Lee Speigel - AOL News
An Austrian baker is pleading the same defense that many Nazis used at Nuremberg -- "I was just following orders" -- after baking a cake festooned with swastikas and a baby raising its right hand in a "Heil Hitler" salute.
Bakery owner Manfred Klaschka says he made the cake -- at a cost of $128 -- at the request of a customer.
"If it's requested, it's made," said Klaschka, according to MSNBC. "I don't want to be pulled into this because I'm a confectioner, and there's nothing more to it."
A Nazi party suit pin depicting a black swastika on a red flag. An Austrian baker has c...
Suzi Parker - Politics Daily
Lara Logan appeared fearless and intrepid when she reported from war zones -- exactly what you want in a foreign correspondent.
The reporter "suffered a brutal and sustained sexual assault and beating" while covering the celebration in Tahrir Square on Feb. 11, according to CBS News, Logan's employer. Egyptian women and soldiers rescued her from a hostile mob that had separated her from her film crew, and she is now in an American hospital recovering.
Logan's assault is a reminder that reporting is a dangerous business. According to Reporters Without Borders, five reporters have already been...
Hugh Collins - AOL News
He was called "Wild Bill" by his fellow soldiers, and his heroic deeds as an Army major in World War II were chronicled in the TV miniseries "Band of Brothers." But Dick Winters asked that news of his death not be released until after his funeral.
Winters died Jan. 2 in central Pennsylvania at age 92. For almost 40 years after the war, he lived a quiet life, working in the agriculture feed business in Pennsylvania and raising two children.
It wasn't until historian Stephen Ambrose chronicled the 506th Parachute Infantry Regiment, 2nd Battalion, E Company, better known as the Easy Company, th...
not in system - AOL News
WATERVILLE VALLEY, N.H. -- Long before he pedaled himself into all sorts of mischief in "Curious George Rides a Bike," the famous monkey took a much more harrowing ride when his creators escaped the Nazi invasion of France.
The manuscript that would later launch their beloved series of children's books was among the few belongings that Margret and H.A. Rey took with them when they fled Paris in June 1940, just days before German troops marched into the city.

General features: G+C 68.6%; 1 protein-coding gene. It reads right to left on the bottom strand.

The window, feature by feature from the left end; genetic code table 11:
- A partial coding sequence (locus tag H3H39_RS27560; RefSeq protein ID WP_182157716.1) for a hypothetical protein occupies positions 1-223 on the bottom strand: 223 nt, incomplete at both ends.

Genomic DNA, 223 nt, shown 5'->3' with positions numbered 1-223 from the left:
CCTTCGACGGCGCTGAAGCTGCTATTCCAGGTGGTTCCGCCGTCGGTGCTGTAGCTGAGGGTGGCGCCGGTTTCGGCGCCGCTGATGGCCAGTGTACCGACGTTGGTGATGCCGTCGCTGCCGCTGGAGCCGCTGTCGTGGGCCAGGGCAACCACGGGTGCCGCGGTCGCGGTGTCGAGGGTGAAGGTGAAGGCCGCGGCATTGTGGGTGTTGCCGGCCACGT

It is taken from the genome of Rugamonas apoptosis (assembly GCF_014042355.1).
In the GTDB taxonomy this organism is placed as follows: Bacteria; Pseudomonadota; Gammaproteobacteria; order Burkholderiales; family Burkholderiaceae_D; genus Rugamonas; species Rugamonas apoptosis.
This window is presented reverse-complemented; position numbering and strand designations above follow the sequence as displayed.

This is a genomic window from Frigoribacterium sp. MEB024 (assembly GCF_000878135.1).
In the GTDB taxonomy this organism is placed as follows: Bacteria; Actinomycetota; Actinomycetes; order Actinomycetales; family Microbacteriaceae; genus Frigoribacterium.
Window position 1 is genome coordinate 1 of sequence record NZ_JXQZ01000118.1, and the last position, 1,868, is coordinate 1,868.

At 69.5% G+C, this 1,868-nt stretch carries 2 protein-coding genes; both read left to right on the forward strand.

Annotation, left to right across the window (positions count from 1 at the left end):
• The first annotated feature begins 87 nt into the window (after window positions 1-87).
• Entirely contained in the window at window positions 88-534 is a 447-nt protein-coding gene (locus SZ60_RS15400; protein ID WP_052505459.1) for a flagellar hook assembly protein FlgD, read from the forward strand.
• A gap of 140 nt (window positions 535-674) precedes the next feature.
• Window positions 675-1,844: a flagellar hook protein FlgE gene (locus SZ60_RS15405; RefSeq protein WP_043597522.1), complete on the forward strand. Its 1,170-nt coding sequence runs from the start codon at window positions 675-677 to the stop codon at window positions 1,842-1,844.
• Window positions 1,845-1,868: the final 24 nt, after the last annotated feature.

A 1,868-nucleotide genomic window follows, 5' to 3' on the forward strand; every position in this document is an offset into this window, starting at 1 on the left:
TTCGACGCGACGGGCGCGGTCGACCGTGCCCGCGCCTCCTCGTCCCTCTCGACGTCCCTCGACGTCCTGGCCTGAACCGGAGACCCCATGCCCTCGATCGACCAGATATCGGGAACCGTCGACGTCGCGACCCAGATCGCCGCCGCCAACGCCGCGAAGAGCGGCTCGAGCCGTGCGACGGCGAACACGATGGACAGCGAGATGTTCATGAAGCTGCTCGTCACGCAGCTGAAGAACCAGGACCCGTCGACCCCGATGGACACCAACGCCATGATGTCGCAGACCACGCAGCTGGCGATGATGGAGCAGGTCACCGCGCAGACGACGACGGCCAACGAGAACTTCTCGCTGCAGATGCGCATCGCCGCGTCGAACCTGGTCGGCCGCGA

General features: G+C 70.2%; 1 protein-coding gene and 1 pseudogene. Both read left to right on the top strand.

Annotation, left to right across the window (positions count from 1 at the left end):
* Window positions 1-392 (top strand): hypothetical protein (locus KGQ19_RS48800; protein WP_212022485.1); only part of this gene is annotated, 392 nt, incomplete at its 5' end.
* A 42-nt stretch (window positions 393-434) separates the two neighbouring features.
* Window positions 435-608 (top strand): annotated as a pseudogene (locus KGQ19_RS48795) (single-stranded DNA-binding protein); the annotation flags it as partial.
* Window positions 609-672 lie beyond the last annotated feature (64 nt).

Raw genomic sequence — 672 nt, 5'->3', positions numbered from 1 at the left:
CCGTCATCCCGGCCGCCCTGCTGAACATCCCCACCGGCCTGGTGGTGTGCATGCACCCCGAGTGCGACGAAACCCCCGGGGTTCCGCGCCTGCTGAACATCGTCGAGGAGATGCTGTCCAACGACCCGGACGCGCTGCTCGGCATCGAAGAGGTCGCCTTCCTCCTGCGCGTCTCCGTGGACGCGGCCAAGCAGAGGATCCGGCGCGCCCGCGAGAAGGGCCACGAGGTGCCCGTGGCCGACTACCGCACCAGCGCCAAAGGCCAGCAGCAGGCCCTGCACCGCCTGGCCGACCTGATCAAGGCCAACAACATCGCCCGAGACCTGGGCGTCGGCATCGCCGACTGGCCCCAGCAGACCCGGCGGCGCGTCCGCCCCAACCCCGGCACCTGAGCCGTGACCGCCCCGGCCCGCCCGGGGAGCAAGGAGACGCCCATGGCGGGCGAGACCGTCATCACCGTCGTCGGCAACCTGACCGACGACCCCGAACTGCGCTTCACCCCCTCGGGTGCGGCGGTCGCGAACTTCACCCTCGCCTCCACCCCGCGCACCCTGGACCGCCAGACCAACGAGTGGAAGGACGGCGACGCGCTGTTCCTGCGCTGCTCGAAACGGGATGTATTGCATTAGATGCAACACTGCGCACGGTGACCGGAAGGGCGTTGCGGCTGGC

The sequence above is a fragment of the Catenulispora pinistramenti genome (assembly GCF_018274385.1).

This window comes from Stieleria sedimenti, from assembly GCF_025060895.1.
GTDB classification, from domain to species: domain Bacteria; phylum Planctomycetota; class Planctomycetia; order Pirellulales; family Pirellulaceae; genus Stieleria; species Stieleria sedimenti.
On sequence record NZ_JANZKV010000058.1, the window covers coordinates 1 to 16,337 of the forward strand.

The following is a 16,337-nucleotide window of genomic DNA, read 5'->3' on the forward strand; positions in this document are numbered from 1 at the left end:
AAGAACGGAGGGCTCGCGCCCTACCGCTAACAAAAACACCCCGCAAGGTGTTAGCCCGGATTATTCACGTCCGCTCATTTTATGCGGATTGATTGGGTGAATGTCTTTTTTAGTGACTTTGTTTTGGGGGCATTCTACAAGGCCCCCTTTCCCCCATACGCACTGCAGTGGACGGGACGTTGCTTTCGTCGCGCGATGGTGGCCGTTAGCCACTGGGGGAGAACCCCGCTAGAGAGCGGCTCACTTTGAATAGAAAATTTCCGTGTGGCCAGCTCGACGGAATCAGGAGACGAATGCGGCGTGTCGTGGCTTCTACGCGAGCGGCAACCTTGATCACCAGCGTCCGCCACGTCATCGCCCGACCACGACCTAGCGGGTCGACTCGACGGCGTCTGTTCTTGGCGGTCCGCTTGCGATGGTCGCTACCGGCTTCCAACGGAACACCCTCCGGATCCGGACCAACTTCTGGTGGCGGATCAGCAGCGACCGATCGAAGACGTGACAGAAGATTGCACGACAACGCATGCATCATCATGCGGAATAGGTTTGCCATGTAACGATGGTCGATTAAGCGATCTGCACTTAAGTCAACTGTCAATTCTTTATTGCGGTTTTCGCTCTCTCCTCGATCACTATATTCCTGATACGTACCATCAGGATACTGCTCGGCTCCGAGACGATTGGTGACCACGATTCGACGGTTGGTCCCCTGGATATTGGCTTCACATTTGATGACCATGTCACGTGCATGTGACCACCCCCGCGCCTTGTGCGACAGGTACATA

Both German Jews, the husband-and-wife team cobbled together two bikes out of spare parts and peddled south to Orleans. Trains carried ...
Lou Cannon - Politics Daily
The past is always present in England and never more so than this month, when Londoners recall the 70th anniversary of The Blitz, as they called the massive Nazi bombings that began on Sept. 7, 1940, and continued for 57 consecutive days and nights. Beginning in November the bombings spread to a score of other cities, continuing the strategy of Adolf Hitler and Hermann Goering, head of the Luftwaffe, to shatter the morale of the British people. The bombings continued for eight months, killing more than 43,000 civilians, half of them Londoners, and destroying or damaging a million buildings in ...
not in system - AOL News
New Yorkers gathered in Times Square to celebrate the surrender of Japan and photojournalist Alfred Eisenstaedt captured what may be the most famous kiss in history....
Donna Trussell - Politics Daily
Sixty-five years ago on Aug. 14, New Yorkers gathered in Times Square to celebrate the surrender of Japan. On that day, photojournalist Alfred Eisenstaedt captured what may be the most famous kiss in history.
V-J Day was a unique moment in time. Cameras were abundant enough to preserve events like spontaneous celebrations, and people were not so wary as to turn away the kiss of a stranger. We were all Americans, and we'd defeated the enemy.
Although there exists another photograph of that same V-J kiss, taken by Lt. Victor Jorgensen, there's no comparison to the Alfred Eisenstaedt photograph...
Carl Franzen - AOL News
(Aug. 6) -- Each and every anniversary of the U.S. atomic bombing of Japan is a solemn reminder of the horrors of international conflict and nuclear fallout. The only instance of nuclear weapons being used in wartime, the near-total destruction of Hiroshima on Aug. 6, 1945 -- and Nagaski three days later -- killed approximately 140,000 people, most of them civilians, and remains an acutely controversial, morally complex quandary 65 years later.
The U.S. government has always maintained that the bombings were necessary to bring the costliest war in human history to a close, and argue that they...
Paul Wachter - Politics Daily
Though there's one more day of group play -- and the Brazil-Portugal game should be a doozy -- it's not too early to look ahead to the second round of the World Cup, now that many of the matchups have been set. Of them all, none can match Sunday's England-Germany contest for outsized significance.
World Cup organizers have ordered extra security for the match between the two great rivals -- not just in soccer but, for much of the 20th century, world affairs. Of course, it's been a long time since World War II ended, but that doesn't mean the memory of the bloodbath doesn't loom large for both...